Curve Circuits

We reverse engineer a non-trivial learned algorithm from the weights of a neural network and use its core ideas to craft an artificial artificial neural network from scratch that reimplements it.

Artificial Curve Neurons
Natural InceptionV1 Curve Neurons
We can compare the curve detectors in a neural network we hand-crafted with the curve detectors in InceptionV1 by measuring how they activate to synthetic curve stimuli. We see that across a range of radii and orientations, our artificial curve neurons approximate the natural ones.


Jan. 30, 2021



Author Contributions

As we mentioned in Curve Detectors, our first investigation into curve neurons, it’s hard to separate author contributions between different papers in the Circuits project. Much of the original research on curve neurons came before we decided to separate the publications into the behavior of curve neurons and how they are built. In this section we’ve tried to isolate contributions specific to the mechanics of the curve neurons.

Interface Design & Prototyping. Many weight diagrams were first prototyped by Chris during his first investigations of different families of neurons in early early vision, and some of these were turned into presentations. Nick extended them for use in this paper. Chris designed and implemented the decomposed feature visualization figure in the first section. Many of the other interfaces were designed by Nick with the help of Shan and Chris. In particular, Shan helped to design the figure showing how the different families of early vision connect leading up to the curve family.

Conceptual Contributions. The earliest understandings of how curve neurons are built from lines and edges came from Chris, and the details came from further investigation by Nick. Nick investigated the line families in detail, including finding cliff line neurons and studying they are used. Nick studied through neuron families in the early layers, studying how shape neurons incrementally incorporate increasingly sophisticated texture and cosmetic neurons, working towards the neuron families diagram in the first section. The artificial artificial neural network was done by Chris and Nick expanded on it for use in the article. Gabe was instrumental in helping discover many of the techniques used for closely studying Circuits, and provided input and suggestions at many steps throughout our investigation of the curve circuit.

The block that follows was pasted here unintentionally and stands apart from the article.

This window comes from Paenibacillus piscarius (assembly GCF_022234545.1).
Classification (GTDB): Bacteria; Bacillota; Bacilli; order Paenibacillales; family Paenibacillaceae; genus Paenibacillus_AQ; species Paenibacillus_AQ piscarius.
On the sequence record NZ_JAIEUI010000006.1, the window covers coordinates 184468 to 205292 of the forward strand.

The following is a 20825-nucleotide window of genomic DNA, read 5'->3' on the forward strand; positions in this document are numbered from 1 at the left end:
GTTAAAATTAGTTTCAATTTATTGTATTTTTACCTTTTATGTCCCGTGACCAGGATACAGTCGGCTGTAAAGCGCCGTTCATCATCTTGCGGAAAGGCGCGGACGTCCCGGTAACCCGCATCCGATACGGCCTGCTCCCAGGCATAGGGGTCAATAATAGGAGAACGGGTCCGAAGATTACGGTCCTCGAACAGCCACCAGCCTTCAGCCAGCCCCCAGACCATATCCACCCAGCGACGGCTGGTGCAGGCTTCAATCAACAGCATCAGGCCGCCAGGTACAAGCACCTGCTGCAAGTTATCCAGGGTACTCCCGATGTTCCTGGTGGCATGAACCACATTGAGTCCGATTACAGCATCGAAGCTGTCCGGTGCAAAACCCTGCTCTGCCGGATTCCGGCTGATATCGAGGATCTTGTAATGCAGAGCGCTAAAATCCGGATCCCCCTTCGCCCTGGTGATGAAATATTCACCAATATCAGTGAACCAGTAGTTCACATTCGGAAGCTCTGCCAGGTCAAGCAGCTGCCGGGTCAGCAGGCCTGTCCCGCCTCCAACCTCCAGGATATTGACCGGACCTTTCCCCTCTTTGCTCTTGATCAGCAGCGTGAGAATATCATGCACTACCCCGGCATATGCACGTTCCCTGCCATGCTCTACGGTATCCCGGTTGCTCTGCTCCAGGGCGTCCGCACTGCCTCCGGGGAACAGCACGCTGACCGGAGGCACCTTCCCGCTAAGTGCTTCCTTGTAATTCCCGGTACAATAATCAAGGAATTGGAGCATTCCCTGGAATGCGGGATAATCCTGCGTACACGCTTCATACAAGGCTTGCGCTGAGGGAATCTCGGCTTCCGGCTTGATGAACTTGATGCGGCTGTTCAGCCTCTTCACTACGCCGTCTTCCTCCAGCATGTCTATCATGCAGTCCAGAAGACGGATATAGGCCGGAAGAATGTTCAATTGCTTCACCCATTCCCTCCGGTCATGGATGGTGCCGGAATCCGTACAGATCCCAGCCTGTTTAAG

Writing. Nick and Chris wrote the text of the article with significant help editing from Chelsea.

Infrastructure. Nick built the infrastructure for extracting figures from the paper for reproduction in Colab. Ludwig is responsible for the distributed infrastructure that was used for many experiments.


Our article was greatly improved thanks to the detailed feedback by Patricia Robinson, Jennifer Lin, Adam Shimi, Sam Havens, Stefan Sietzen, Dave Vladman, Maxim Liu, Fred Hohman, Vincent Tjeng, and Humza Iqbal.

We also really appreciate the conversations in the #circuits channel of the open Distill Slack, which at the time of publishing contains more than 600 people.

Updates and Corrections

If you see mistakes or want to suggest changes, please create an issue on GitHub.


Diagrams and text are licensed under Creative Commons Attribution CC-BY 4.0 with the source available on GitHub, unless noted otherwise. The figures that have been reused from other sources don’t fall under this license and can be recognized by a note in their caption: “Figure from …”.


For attribution in academic contexts, please cite this work as

Cammarata, et al., "Curve Circuits", Distill, 2021.

BibTeX citation

  author = {Cammarata, Nick and Goh, Gabriel and Carter, Shan and Voss, Chelsea and Schubert, Ludwig and Olah, Chris},
  title = {Curve Circuits},
  journal = {Distill},
  year = {2021},
  note = {},
  doi = {10.23915/distill.00024.006}